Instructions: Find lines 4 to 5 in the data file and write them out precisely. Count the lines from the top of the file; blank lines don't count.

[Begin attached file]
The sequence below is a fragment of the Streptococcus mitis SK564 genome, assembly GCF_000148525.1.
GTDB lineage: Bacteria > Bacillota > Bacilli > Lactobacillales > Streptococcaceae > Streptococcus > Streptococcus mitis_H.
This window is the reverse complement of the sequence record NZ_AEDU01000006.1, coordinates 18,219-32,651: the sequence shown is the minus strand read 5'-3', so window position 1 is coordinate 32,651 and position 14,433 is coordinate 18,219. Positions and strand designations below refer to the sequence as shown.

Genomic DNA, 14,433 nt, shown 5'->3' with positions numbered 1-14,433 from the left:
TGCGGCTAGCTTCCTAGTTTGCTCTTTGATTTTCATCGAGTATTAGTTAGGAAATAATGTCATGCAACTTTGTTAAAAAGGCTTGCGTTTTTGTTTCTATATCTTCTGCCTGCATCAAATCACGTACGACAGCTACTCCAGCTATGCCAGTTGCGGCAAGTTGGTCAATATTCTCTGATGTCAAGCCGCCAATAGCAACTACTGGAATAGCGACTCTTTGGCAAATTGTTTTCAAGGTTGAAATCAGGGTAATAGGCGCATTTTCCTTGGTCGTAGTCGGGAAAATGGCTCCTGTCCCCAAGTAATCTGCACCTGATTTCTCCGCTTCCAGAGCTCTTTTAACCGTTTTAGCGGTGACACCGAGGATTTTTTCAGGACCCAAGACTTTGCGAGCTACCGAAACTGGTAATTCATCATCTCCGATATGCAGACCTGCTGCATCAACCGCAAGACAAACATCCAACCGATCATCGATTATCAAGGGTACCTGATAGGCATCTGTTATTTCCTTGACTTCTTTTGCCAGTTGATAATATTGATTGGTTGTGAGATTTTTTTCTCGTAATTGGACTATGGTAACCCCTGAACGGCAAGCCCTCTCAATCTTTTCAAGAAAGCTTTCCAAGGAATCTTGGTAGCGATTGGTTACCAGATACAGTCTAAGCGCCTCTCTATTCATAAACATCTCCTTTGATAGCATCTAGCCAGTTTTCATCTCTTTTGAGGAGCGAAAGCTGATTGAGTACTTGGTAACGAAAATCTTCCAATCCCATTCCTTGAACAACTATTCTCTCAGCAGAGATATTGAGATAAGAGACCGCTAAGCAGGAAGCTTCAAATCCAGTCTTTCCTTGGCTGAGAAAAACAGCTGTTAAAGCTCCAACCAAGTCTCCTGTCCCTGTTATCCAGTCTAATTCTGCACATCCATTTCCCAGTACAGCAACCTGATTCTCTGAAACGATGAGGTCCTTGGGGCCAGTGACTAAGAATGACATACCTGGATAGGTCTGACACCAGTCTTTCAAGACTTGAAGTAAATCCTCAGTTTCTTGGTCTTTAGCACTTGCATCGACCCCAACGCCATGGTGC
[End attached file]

Genomic DNA, 14,433 nt, shown 5'->3' with positions numbered 1-14,433 from the left:
TGCGGCTAGCTTCCTAGTTTGCTCTTTGATTTTCATCGAGTATTAGTTAGGAAATAATGTCATGCAACTTTGTTAAAAAGGCTTGCGTTTTTGTTTCTATATCTTCTGCCTGCATCAAATCACGTACGACAGCTACTCCAGCTATGCCAGTTGCGGCAAGTTGGTCAATATTCTCTGATGTCAAGCCGCCAATAGCAACTACTGGAATAGCGACTCTTTGGCAAATTGTTTTCAAGGTTGAAATCAGGGTAATAGGCGCATTTTCCTTGGTCGTAGTCGGGAAAATGGCTCCTGTCCCCAAGTAATCTGCACCTGATTTCTCCGCTTCCAGAGCTCTTTTAACCGTTTTAGCGGTGACACCGAGGATTTTTTCAGGACCCAAGACTTTGCGAGCTACCGAAACTGGTAATTCATCATCTCCGATATGCAGACCTGCTGCATCAACCGCAAGACAAACATCCAACCGATCATCGATTATCAAGGGTACCTGATAGGCATCTGTTATTTCCTTGACTTCTTTTGCCAGTTGATAATATTGATTGGTTGTGAGATTTTTTTCTCGTAATTGGACTATGGTAACCCCTGAACGGCAAGCCCTCTCAATCTTTTCAAGAAAGCTTTCCAAGGAATCTTGGTAGCGATTGGTTACCAGATACAGTCTAAGCGCCTCTCTATTCATAAACATCTCCTTTGATAGCATCTAGCCAGTTTTCATCTCTTTTGAGGAGCGAAAGCTGATTGAGTACTTGGTAACGAAAATCTTCCAATCCCATTCCTTGAACAACTATTCTCTCAGCAGAGATATTGAGATAAGAGACCGCTAAGCAGGAAGCTTCAAATCCAGTCTTTCCTTGGCTGAGAAAAACAGCTGTTAAAGCTCCAACCAAGTCTCCTGTCCCTGTTATCCAGTCTAATTCTGCACATCCATTTCCCAGTACAGCAACCTGATTCTCTGAAACGATGAGGTCCTTGGGGCCAGTGACTAAGAATGACATACCTGGATAGGTCTGACACCAGTCTTTCAAGACTTGAAGTAAATCCTCAGTTTCTTGGTCTTTAGCACTTGCATCGACCCCAACGCCATGGTGC